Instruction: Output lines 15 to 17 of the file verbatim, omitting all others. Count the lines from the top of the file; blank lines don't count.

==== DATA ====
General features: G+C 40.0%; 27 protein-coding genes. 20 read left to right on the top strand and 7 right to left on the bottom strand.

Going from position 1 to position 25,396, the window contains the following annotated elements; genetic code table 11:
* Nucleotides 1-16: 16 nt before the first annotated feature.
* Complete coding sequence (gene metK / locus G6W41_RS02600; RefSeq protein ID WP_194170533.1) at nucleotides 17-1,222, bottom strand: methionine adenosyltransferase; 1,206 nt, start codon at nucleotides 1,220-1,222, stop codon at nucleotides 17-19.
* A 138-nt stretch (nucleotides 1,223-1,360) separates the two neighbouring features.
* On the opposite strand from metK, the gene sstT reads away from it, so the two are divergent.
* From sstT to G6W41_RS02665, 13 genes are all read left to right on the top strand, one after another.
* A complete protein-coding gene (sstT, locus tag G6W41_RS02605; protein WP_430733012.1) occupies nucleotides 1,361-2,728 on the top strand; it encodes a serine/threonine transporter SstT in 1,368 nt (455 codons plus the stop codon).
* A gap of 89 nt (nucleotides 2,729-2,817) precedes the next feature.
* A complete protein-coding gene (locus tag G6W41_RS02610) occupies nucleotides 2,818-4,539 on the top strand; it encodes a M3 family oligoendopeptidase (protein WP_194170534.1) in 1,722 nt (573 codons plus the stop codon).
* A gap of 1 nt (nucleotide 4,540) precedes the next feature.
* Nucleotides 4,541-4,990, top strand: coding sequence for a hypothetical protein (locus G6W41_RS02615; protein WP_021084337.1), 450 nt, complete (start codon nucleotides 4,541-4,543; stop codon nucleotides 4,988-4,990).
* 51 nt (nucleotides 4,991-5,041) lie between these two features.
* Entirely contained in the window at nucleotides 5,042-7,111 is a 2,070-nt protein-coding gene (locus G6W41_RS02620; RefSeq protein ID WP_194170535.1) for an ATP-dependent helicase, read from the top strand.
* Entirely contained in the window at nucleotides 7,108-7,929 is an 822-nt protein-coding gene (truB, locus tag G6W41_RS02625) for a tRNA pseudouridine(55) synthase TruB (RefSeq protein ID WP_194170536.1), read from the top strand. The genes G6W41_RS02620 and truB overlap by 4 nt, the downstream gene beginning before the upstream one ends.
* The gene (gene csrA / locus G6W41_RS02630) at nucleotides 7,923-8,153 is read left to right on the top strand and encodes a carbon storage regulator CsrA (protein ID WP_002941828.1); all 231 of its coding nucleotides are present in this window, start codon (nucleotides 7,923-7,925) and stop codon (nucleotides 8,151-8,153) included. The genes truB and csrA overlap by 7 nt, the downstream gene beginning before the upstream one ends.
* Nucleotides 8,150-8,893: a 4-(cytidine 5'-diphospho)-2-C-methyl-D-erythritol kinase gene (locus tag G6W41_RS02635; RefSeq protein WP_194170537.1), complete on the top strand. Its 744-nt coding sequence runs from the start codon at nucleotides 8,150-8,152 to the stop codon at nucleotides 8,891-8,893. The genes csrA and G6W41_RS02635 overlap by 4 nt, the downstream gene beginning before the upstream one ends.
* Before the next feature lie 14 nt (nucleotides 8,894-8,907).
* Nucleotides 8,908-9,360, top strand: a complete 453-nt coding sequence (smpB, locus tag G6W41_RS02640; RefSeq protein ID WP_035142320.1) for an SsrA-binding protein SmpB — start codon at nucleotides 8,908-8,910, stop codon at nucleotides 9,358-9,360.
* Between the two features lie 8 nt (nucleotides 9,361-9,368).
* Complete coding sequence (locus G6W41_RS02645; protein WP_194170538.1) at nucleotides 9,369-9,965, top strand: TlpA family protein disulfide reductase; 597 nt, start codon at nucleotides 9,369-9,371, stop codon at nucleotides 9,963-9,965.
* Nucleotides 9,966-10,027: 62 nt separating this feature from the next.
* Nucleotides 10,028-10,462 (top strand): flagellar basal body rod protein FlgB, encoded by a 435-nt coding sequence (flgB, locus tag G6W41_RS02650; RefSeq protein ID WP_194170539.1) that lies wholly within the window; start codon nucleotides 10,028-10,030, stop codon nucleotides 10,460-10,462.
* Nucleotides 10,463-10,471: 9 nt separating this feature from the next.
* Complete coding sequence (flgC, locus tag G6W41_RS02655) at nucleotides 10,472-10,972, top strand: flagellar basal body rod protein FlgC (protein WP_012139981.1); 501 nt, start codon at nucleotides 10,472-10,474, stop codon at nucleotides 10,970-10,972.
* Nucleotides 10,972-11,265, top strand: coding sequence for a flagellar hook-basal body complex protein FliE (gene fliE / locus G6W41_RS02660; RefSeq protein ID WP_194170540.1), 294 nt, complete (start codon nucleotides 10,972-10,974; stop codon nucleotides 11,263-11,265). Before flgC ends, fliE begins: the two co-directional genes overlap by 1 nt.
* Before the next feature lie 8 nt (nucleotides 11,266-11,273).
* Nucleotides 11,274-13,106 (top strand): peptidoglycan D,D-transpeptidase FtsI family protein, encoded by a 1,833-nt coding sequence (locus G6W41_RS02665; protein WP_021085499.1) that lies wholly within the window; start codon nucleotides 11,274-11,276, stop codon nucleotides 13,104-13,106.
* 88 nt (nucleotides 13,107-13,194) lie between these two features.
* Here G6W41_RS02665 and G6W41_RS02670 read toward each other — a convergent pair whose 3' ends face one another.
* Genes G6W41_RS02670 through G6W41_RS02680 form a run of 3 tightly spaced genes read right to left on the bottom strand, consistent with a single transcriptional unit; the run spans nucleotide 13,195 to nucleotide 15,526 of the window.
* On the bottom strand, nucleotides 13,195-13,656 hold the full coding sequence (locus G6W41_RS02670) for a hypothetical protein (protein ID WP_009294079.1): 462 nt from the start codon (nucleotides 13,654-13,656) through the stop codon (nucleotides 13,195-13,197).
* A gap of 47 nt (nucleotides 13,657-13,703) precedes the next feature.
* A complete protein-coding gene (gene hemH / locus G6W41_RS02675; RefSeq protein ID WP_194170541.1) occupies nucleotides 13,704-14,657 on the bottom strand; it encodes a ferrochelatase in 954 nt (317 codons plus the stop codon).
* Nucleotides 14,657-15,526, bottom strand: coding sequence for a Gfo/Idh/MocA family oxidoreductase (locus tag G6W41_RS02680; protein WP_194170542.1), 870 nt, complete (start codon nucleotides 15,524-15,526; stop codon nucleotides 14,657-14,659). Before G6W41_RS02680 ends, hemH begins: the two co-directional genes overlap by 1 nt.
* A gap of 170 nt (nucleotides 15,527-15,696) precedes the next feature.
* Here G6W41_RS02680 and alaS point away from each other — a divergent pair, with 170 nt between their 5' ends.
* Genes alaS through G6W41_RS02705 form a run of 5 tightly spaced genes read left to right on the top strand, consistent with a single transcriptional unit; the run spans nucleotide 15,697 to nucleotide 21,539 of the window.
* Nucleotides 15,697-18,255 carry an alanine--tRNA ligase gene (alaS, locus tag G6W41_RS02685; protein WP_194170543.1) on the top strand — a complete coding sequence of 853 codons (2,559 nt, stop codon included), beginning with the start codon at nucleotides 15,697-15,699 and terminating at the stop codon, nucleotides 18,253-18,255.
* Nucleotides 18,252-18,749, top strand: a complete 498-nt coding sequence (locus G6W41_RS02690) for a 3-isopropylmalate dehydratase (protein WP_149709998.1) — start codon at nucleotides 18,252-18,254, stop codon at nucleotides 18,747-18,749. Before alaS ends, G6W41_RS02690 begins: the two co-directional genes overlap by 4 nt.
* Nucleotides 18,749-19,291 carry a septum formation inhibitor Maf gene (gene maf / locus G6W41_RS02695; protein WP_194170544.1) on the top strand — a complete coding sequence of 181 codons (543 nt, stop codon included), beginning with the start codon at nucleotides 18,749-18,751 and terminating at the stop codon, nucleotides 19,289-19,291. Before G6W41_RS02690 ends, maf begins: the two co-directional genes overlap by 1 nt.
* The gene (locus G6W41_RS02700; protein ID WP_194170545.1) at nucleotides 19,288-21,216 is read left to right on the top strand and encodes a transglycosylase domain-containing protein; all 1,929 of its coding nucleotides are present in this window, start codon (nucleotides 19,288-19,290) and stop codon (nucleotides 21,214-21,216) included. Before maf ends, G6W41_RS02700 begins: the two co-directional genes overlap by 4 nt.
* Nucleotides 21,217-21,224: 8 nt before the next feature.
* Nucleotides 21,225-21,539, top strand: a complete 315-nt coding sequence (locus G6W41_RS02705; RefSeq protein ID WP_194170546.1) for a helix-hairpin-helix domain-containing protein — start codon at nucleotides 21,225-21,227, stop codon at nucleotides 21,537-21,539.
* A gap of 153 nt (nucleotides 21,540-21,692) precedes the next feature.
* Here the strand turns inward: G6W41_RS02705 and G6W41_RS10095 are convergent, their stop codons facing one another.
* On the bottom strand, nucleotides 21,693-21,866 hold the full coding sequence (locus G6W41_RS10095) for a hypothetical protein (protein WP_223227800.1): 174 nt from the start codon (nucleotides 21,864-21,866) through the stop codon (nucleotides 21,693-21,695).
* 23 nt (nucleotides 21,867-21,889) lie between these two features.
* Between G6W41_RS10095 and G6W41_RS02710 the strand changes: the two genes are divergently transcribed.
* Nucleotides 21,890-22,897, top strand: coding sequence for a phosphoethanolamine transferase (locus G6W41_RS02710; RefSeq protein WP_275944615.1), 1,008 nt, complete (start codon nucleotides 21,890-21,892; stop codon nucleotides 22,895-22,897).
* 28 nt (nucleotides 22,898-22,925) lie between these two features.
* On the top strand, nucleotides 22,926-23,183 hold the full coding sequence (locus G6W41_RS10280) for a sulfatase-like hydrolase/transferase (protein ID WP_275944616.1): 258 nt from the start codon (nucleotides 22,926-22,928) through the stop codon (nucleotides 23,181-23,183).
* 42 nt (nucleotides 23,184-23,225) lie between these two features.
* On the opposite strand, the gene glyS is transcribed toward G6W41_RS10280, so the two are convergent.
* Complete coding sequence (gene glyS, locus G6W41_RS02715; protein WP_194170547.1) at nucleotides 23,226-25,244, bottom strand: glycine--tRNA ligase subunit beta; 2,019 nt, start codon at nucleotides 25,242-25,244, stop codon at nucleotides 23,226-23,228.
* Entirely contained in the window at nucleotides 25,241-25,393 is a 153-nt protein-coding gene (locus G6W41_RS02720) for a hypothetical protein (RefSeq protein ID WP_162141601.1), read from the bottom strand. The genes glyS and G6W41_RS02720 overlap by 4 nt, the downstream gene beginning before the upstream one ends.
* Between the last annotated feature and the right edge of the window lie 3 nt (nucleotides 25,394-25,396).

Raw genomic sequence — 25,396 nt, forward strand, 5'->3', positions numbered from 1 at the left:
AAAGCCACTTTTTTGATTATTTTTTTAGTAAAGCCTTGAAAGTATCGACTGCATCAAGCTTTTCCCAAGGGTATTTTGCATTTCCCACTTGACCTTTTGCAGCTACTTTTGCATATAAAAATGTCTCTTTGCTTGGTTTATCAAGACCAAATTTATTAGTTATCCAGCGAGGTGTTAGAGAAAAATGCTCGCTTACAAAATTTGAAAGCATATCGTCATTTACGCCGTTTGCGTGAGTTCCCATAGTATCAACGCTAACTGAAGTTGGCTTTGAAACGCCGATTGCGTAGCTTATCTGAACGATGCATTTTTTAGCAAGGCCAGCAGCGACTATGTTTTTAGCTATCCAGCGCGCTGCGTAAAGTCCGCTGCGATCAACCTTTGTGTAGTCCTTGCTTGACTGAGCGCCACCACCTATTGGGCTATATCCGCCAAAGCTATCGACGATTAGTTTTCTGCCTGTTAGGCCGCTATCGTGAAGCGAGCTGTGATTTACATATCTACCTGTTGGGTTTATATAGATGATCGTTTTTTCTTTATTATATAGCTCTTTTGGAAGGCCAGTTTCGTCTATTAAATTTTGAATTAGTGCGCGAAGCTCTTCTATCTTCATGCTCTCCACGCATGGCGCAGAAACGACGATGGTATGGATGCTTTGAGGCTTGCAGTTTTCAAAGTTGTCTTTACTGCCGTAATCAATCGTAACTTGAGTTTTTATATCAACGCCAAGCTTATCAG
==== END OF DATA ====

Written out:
* Entirely contained in the window at nucleotides 7,108-7,929 is an 822-nt protein-coding gene (truB, locus tag G6W41_RS02625) for a tRNA pseudouridine(55) synthase TruB (RefSeq protein ID WP_194170536.1), read from the top strand. The genes G6W41_RS02620 and truB overlap by 4 nt, the downstream gene beginning before the upstream one ends.
* The gene (gene csrA / locus G6W41_RS02630) at nucleotides 7,923-8,153 is read left to right on the top strand and encodes a carbon storage regulator CsrA (protein ID WP_002941828.1); all 231 of its coding nucleotides are present in this window, start codon (nucleotides 7,923-7,925) and stop codon (nucleotides 8,151-8,153) included. The genes truB and csrA overlap by 7 nt, the downstream gene beginning before the upstream one ends.
* Nucleotides 8,150-8,893: a 4-(cytidine 5'-diphospho)-2-C-methyl-D-erythritol kinase gene (locus tag G6W41_RS02635; RefSeq protein WP_194170537.1), complete on the top strand. Its 744-nt coding sequence runs from the start codon at nucleotides 8,150-8,152 to the stop codon at nucleotides 8,891-8,893. The genes csrA and G6W41_RS02635 overlap by 4 nt, the downstream gene beginning before the upstream one ends.